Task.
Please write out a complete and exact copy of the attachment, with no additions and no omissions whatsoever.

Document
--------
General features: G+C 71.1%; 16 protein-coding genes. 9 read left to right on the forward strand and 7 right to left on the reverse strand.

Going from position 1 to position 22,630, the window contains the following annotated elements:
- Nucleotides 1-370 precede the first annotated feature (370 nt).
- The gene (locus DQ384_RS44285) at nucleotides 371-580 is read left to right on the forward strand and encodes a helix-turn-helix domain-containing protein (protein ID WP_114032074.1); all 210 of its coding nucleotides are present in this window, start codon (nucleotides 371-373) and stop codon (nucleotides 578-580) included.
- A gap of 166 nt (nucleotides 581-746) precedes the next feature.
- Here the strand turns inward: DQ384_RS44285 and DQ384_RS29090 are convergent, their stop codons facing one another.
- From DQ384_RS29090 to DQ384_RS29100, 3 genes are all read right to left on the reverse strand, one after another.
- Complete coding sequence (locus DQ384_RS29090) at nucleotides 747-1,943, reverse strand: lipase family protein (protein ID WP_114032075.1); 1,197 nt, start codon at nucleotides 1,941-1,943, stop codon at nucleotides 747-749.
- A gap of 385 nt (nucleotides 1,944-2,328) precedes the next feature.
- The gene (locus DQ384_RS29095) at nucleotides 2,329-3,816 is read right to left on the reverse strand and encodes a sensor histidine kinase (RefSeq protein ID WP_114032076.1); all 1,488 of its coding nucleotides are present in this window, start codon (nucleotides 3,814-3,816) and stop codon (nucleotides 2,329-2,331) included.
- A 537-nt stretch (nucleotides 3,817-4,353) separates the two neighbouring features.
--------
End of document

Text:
General features: G+C 71.1%; 16 protein-coding genes. 9 read left to right on the forward strand and 7 right to left on the reverse strand.

Going from position 1 to position 22,630, the window contains the following annotated elements:
- Nucleotides 1-370 precede the first annotated feature (370 nt).
- The gene (locus DQ384_RS44285) at nucleotides 371-580 is read left to right on the forward strand and encodes a helix-turn-helix domain-containing protein (protein ID WP_114032074.1); all 210 of its coding nucleotides are present in this window, start codon (nucleotides 371-373) and stop codon (nucleotides 578-580) included.
- A gap of 166 nt (nucleotides 581-746) precedes the next feature.
- Here the strand turns inward: DQ384_RS44285 and DQ384_RS29090 are convergent, their stop codons facing one another.
- From DQ384_RS29090 to DQ384_RS29100, 3 genes are all read right to left on the reverse strand, one after another.
- Complete coding sequence (locus DQ384_RS29090) at nucleotides 747-1,943, reverse strand: lipase family protein (protein ID WP_114032075.1); 1,197 nt, start codon at nucleotides 1,941-1,943, stop codon at nucleotides 747-749.
- A gap of 385 nt (nucleotides 1,944-2,328) precedes the next feature.
- The gene (locus DQ384_RS29095) at nucleotides 2,329-3,816 is read right to left on the reverse strand and encodes a sensor histidine kinase (RefSeq protein ID WP_114032076.1); all 1,488 of its coding nucleotides are present in this window, start codon (nucleotides 3,814-3,816) and stop codon (nucleotides 2,329-2,331) included.
- A 537-nt stretch (nucleotides 3,817-4,353) separates the two neighbouring features.